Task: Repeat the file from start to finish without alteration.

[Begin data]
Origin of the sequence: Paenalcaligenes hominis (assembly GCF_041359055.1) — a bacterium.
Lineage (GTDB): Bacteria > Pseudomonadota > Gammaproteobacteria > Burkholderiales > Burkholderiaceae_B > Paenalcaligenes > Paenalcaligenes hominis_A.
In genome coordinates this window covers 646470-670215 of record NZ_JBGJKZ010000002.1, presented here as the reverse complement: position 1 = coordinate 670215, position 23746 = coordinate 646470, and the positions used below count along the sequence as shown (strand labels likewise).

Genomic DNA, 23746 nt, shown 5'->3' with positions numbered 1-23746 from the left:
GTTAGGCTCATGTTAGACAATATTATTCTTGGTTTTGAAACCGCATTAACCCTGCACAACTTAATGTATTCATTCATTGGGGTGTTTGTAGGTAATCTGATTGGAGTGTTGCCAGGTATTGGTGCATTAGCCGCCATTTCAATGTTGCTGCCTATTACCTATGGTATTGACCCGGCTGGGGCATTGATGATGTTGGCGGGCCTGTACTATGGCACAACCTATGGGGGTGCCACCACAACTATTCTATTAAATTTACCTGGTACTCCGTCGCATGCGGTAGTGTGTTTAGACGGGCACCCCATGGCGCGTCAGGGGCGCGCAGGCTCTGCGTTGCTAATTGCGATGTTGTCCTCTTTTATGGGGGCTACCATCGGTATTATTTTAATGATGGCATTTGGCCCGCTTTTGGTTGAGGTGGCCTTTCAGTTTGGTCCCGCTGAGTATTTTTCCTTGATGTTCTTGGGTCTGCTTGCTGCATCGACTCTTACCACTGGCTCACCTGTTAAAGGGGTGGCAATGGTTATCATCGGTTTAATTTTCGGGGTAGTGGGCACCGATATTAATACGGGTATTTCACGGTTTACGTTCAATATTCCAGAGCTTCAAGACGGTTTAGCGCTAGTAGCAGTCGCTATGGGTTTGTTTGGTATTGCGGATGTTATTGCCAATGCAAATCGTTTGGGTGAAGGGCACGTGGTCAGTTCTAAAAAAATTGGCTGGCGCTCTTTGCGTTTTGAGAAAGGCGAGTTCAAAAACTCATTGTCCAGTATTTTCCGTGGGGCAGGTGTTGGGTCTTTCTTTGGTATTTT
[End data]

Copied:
Origin of the sequence: Paenalcaligenes hominis (assembly GCF_041359055.1) — a bacterium.
Lineage (GTDB): Bacteria > Pseudomonadota > Gammaproteobacteria > Burkholderiales > Burkholderiaceae_B > Paenalcaligenes > Paenalcaligenes hominis_A.
In genome coordinates this window covers 646470-670215 of record NZ_JBGJKZ010000002.1, presented here as the reverse complement: position 1 = coordinate 670215, position 23746 = coordinate 646470, and the positions used below count along the sequence as shown (strand labels likewise).

Genomic DNA, 23746 nt, shown 5'->3' with positions numbered 1-23746 from the left:
GTTAGGCTCATGTTAGACAATATTATTCTTGGTTTTGAAACCGCATTAACCCTGCACAACTTAATGTATTCATTCATTGGGGTGTTTGTAGGTAATCTGATTGGAGTGTTGCCAGGTATTGGTGCATTAGCCGCCATTTCAATGTTGCTGCCTATTACCTATGGTATTGACCCGGCTGGGGCATTGATGATGTTGGCGGGCCTGTACTATGGCACAACCTATGGGGGTGCCACCACAACTATTCTATTAAATTTACCTGGTACTCCGTCGCATGCGGTAGTGTGTTTAGACGGGCACCCCATGGCGCGTCAGGGGCGCGCAGGCTCTGCGTTGCTAATTGCGATGTTGTCCTCTTTTATGGGGGCTACCATCGGTATTATTTTAATGATGGCATTTGGCCCGCTTTTGGTTGAGGTGGCCTTTCAGTTTGGTCCCGCTGAGTATTTTTCCTTGATGTTCTTGGGTCTGCTTGCTGCATCGACTCTTACCACTGGCTCACCTGTTAAAGGGGTGGCAATGGTTATCATCGGTTTAATTTTCGGGGTAGTGGGCACCGATATTAATACGGGTATTTCACGGTTTACGTTCAATATTCCAGAGCTTCAAGACGGTTTAGCGCTAGTAGCAGTCGCTATGGGTTTGTTTGGTATTGCGGATGTTATTGCCAATGCAAATCGTTTGGGTGAAGGGCACGTGGTCAGTTCTAAAAAAATTGGCTGGCGCTCTTTGCGTTTTGAGAAAGGCGAGTTCAAAAACTCATTGTCCAGTATTTTCCGTGGGGCAGGTGTTGGGTCTTTCTTTGGTATTTT